Her alarm clock was set, coffee was poured, and pencils were sharpened. This was a class she didn’t want to miss. She found a seat near the front of the lecture hall and turned to the first page in her brand new notebook.
School is now in session…
History of The Fisherman Sweater 101:
The Aran sweater, AKA the fisherman sweater, gets its name from the Aran Islands off the west coast of Ireland. Traditionally, Aran sweaters were worn by farmers and fisherman and were hand knitted at home. Each clan had their own pattern, and the knitter would use their family’s pattern as a way to differentiate between other clans. This came in handy when there were shipwrecks while the fishermen were at sea. When bodies were washed up on the beach, people were able to identify which clan the body belonged to by looking at the person’s sweater. The original fisherman sweaters were made out of wool because it was water resistant and warm.
The fisherman sweater became popular in the United States during the 1950’s when it was featured in Vogue. The fisherman sweater is still widely popular today and is considered a classic piece in a lot of people’s wardrobes. Nowadays, it’s easy to find a fisherman sweater that has been knitted out of other fibers besides wool. A lot of brands will use cotton, acrylic, or cashmere. Unfortunately, the art of hand knitting these sweaters have decreased since most of these are manufactured in factories. If you happen to find a hand-knit Aran sweater, then it’s a rarity and worth every penny!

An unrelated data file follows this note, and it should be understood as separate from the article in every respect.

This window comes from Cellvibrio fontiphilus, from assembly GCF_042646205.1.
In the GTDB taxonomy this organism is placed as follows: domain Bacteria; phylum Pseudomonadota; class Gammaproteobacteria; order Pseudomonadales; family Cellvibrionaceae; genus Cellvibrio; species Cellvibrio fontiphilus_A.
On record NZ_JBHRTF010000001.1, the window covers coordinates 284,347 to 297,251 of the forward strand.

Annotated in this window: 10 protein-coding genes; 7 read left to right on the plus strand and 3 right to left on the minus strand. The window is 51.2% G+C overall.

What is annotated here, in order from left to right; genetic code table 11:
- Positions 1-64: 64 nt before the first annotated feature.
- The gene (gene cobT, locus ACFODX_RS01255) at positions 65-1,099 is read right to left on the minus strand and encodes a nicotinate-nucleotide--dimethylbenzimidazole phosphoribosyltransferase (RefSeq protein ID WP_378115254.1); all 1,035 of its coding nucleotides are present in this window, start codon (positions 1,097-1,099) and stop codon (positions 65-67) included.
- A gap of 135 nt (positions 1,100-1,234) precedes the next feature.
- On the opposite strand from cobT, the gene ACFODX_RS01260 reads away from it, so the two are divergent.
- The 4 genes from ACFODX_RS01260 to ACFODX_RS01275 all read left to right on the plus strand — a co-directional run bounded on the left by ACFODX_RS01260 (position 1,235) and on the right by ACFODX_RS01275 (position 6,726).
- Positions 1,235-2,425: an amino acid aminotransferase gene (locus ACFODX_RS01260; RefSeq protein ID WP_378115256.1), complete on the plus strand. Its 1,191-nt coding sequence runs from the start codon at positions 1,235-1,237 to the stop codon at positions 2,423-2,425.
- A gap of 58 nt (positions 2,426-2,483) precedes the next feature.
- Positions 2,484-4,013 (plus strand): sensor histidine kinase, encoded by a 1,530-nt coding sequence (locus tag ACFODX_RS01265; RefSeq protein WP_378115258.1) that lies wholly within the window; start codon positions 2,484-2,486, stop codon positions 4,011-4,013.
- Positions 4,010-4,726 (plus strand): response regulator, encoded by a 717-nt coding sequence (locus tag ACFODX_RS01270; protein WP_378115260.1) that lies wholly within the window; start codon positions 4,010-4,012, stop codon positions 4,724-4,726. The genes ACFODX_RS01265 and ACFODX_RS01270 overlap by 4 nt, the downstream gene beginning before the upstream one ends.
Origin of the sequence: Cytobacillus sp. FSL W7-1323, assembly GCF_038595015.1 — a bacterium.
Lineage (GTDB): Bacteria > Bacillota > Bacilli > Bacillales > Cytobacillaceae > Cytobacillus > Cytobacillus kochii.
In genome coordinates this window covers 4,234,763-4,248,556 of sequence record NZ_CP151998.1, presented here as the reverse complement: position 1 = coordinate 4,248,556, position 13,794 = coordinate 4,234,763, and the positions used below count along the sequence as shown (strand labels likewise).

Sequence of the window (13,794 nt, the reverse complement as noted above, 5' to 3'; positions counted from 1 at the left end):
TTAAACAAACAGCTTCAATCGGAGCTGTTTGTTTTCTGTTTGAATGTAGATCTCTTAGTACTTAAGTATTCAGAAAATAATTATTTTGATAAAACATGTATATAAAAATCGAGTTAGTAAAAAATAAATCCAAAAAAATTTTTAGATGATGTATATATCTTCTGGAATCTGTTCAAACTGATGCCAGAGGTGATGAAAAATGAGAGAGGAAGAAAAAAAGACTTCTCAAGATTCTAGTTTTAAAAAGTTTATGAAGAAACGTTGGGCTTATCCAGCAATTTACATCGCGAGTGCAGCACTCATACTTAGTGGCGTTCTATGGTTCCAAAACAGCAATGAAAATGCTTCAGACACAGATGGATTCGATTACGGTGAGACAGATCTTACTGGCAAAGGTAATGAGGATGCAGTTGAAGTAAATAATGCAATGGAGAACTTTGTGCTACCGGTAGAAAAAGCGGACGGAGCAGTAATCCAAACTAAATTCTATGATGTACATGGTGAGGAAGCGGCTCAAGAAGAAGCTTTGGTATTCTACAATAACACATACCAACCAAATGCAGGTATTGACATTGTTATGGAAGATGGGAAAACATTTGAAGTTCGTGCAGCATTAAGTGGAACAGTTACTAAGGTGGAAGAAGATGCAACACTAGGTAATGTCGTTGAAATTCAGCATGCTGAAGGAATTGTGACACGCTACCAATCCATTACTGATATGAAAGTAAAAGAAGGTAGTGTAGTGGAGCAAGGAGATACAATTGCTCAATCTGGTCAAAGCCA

Stitch Meanings and Symbols:
Each type of stitch in an Aran Sweater has a meaning.
- The Cable Stitch – A depiction of the fisherman’s ropes, and represents a wish for safety and luck while at sea.
- The Diamond Stitch – A wish for success and wealth.
- The Zig Zag Stitch – Represents the twisting cliff paths on the island.
- The Honeycomb Stitch – Derived from the pattern of the hard working bee. It promises a sweet reward for hard work
- The Trellis Stitch – It symbolizes the unique landscape pattern of the Aran Islands fenced in with roughly hewn stones. These stone walls acted like fortresse and were built as protection from the strong Atlantic winds.
- The Basket Stitch – Represents the fisherman’s hope for a bountiful catch.
- The Blackberry Stitch – Represents a fruitful life.
- The Tree of Life Stitch – Represents family, past and present strength in parents, and healthy children.
- The Moss Stitch – A symbol for the carrageen moss, which is found on the stone walls of the islands.
If you’re Irish or of Irish descent and want to know what your clan’s pattern would look like, then right this way.
Street Style Inspiration:
Get The Look:
Comment Questions: Are you a fan of the fisherman sweater? If so, how do you like to style your’s?